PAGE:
'Yeh zameen, yeh aasmaan… hamaara kal, hamaara aaj… buland Bharat ki buland tasveer… hamaara Bajaj.'
Snatches of a 15-year-old jingle that, even today, warm the cockles of the heart. A 15-year-old jingle that helped create one of the most evocative and compelling commercials to be made in India - one that first defined two-wheeler marketer Bajaj Auto's 'Indianness', and spawned an entire generation of me-too corporate ads.
That 15-year-old jingle is back. Only this time, with a contemporary 'zing' to it. While at the same time, retaining the spirit of the original.
Which strangely is, in itself, the essence of the communication.
Scheduled to go on air this evening, the new Hamaara Bajaj commercial is all about the change. And un-change. It's about post-liberalization India. And also about the India that dates back to timelessness. It's about embracing the new without diluting the gene pool of shared Indian values.
As with the original Hamaara Bajaj ad, the new commercial is a montage of slice-of-life situations - different people riding different Bajaj two-wheelers. The difference being, here there is a clear cause-and-effect element built into the communication. So while the first few frames of the commercial show this hip dude cruising along a highway on his Eliminator, what transpires is that as he approaches a small roadside temple, he slows down and does a small pranaam, before revving his bike into the horizon. Similarly, one montage shows these two bikes 'drag racing' down a road. However, the moment the bikers encounter an elaborate rangoli spread across the road, they quickly cut gears and negotiate their way past the rangoli without disturbing it. Then there's this young boy and girl on another bike. The girl has her arms wrapped around the boy's waist. But as they drive past an old man who is gazing their way, the girl respectfully takes her hands off the boy's waist…
"What is the 'hamaara' in old Hamaara Bajaj?" asks Balki (R. Balakrishnan), executive creative director, Lowe Lintas & Partners. "It was a mirror of what we, as Indians, were 15 years ago. And in this commercial, it is as we are today. 'Hamaara' represents the way we are. And the way Indians are today is that although our youngsters and middle-aged people might have adopted a new westernized way of life, deep down inside, the values haven't changed. It's not whether you explicitly buy into those values. They just come into the open intrinsically, automatically. This commercial is about how those basic Indian values are in place, despite outward modernization. And that's also true of Bajaj as a company."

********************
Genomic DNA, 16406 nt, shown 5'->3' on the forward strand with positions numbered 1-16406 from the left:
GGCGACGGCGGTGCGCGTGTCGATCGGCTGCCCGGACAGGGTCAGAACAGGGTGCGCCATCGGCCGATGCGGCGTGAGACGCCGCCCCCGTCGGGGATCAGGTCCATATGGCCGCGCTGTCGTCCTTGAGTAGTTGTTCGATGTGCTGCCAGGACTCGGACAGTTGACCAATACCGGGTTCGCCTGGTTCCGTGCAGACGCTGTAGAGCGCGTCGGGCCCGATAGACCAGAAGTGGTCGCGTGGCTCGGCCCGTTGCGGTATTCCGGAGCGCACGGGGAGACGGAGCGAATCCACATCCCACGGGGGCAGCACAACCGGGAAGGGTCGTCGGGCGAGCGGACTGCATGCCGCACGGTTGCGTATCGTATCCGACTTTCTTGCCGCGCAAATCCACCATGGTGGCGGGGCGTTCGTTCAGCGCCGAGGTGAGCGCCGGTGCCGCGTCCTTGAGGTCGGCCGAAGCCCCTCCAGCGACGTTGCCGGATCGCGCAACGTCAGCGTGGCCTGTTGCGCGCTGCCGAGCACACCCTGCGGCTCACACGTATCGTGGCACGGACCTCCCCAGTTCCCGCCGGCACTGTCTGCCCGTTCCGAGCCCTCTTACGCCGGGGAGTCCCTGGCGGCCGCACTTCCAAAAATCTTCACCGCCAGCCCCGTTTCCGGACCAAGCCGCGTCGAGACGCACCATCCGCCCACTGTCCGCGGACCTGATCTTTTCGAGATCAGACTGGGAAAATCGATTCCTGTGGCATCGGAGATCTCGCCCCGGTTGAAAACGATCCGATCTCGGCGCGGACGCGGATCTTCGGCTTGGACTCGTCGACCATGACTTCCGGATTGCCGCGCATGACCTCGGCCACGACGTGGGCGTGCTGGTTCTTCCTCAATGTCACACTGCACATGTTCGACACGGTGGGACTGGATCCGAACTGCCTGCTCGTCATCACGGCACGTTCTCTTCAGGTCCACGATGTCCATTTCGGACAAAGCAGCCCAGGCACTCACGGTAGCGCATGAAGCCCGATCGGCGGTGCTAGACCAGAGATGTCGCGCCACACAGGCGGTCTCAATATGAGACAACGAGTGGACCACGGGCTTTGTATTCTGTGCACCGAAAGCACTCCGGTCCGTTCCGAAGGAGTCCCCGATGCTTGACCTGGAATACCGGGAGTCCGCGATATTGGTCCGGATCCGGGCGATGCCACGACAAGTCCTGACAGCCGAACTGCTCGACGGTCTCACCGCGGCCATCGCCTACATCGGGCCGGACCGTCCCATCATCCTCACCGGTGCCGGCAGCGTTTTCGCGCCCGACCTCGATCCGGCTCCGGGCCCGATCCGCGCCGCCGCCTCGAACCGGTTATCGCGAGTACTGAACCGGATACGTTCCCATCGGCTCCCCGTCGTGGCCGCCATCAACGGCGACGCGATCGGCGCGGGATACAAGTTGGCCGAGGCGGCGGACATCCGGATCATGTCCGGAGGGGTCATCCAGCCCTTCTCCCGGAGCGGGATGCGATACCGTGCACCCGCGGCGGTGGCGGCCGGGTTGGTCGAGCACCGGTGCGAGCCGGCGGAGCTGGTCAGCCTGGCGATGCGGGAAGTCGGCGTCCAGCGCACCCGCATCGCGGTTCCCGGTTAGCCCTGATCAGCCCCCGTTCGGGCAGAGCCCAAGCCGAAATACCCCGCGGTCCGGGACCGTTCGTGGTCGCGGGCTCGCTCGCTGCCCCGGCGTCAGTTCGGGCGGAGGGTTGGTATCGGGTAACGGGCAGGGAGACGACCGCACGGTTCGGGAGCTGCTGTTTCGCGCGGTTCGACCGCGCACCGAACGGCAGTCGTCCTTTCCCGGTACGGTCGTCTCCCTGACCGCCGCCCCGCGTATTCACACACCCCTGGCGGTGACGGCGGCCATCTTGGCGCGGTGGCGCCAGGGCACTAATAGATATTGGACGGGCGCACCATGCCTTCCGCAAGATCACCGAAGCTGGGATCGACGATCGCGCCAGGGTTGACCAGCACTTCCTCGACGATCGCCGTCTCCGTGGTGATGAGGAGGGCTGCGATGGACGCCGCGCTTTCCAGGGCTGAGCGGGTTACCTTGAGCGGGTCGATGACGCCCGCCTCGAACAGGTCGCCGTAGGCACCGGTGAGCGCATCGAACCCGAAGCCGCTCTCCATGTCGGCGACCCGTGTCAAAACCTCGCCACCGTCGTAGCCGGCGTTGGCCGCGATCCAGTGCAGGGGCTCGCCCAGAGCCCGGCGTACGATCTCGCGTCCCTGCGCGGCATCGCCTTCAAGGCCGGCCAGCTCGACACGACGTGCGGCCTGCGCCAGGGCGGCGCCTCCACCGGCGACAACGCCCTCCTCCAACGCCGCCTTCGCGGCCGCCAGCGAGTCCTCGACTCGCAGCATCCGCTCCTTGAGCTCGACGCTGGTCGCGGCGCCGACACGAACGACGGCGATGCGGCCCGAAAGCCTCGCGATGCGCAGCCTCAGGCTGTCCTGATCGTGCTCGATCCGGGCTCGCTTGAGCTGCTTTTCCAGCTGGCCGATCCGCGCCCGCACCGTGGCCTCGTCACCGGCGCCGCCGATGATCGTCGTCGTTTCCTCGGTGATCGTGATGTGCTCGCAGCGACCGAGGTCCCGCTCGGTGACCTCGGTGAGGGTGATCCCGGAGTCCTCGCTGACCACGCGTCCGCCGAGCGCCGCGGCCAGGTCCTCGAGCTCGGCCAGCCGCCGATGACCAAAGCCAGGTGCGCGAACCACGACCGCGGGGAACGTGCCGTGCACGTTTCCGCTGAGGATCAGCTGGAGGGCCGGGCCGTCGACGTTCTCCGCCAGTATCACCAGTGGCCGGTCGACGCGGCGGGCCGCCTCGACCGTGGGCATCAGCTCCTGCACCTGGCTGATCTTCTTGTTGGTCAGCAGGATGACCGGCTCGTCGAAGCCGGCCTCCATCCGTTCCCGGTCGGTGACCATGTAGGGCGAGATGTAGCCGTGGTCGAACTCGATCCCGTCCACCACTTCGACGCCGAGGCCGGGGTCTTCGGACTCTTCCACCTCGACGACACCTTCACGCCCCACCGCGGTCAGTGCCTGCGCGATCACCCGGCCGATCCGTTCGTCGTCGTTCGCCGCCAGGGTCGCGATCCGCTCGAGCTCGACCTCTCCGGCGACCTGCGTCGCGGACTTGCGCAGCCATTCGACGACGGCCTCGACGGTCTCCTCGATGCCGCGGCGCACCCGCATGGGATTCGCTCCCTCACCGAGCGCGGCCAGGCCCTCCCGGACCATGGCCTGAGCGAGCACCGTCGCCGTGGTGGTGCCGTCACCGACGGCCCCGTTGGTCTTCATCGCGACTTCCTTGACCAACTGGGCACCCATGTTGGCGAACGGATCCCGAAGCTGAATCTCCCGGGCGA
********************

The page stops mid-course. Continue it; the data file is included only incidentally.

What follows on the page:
For Bajaj, sending out a message that melds the traditional with the modern is of paramount importance. While Bajaj, as a brand, has a strong 'Indian' image, it's not necessarily paying off - at least in all quarters. For one, Bajaj has acquired a stodgy image, especially in the face of competition from rival brands. Add to that the fact that it's image is primarily driven by flagship brand Chetak, a scooter. The Indian scooter market being what it is, Bajaj's image was bound to take a beating.
Also, ironically, the old Hamaara Bajaj ad worked too well for Bajaj. "The ad was built on Chetak," admits Nitin Kochar, senior manager - marketing, Bajaj Auto. "So while Bajaj built a trusted and reliable image for itself, it eventually created a perception of being conservative and middle-aged, not youthful. Also, the market and the consumer have evolved. Today's consumer is looking for snazzier products, and Bajaj was not perceived to be up there with the rest in terms of design and technology. Also, Bajaj was - and still is, to an extent - seen as a scooter company."
With Bajaj getting out of place in this scenario, re-establishing a 'connect' with the youth became imperative. While a slew of launches in the motorcycle segment aims to take care of the supply end, there was a pressing need to fuel demand for the Bajaj name among the core target group - the youth. So this commercial.
Interestingly, the new commercial showcases most of the current Bajaj bikes and the Sapphire - the scooter is conspicuous in its absence. "There was a need to drive in motorcycle imagery and get away from the scooter imagery," says Kochar. "The fact is, today Bajaj has the widest range of bikes addressing the widest range of price points."
Of course, just having bikes in the ad wasn't the answer. "Simply showing the bikes and saying this is the new face of Bajaj was not going to be enough," Balki explains. "What's the connect… what's the new generation of Indians like? That was what we had to discover, and showcase. Because only then can we say that Bajaj understands Indians best and is in sync with today's consumer. And the reason we chose to portray today's youth is because they are the ones most likely to have lost their Indianness, but have not."
The toughest job for Lintas must have been overcoming Hamaara Bajaj-Part One. "The creative challenge was to make a Hamaara Bajaj commercial without doing another Hamaara Bajaj… something that has been copied infinitely," Balki admits. "Doing another slice-of-life ad seemed the most obvious thing to do. But by doing that, we would have simply imitated the execution of the first idea. The idea is 'hamaara' - the us."
Comparisons with the original will surface. "The first ad is a reality and we can't ask people to forget it," Balki agrees. "But we have taken the issue head-on by using the old ad to communicate the new message, instead of reworking the whole idea."
'Badal rahein hain hum yahaan… yeh zameen, yeh aasmaan…'
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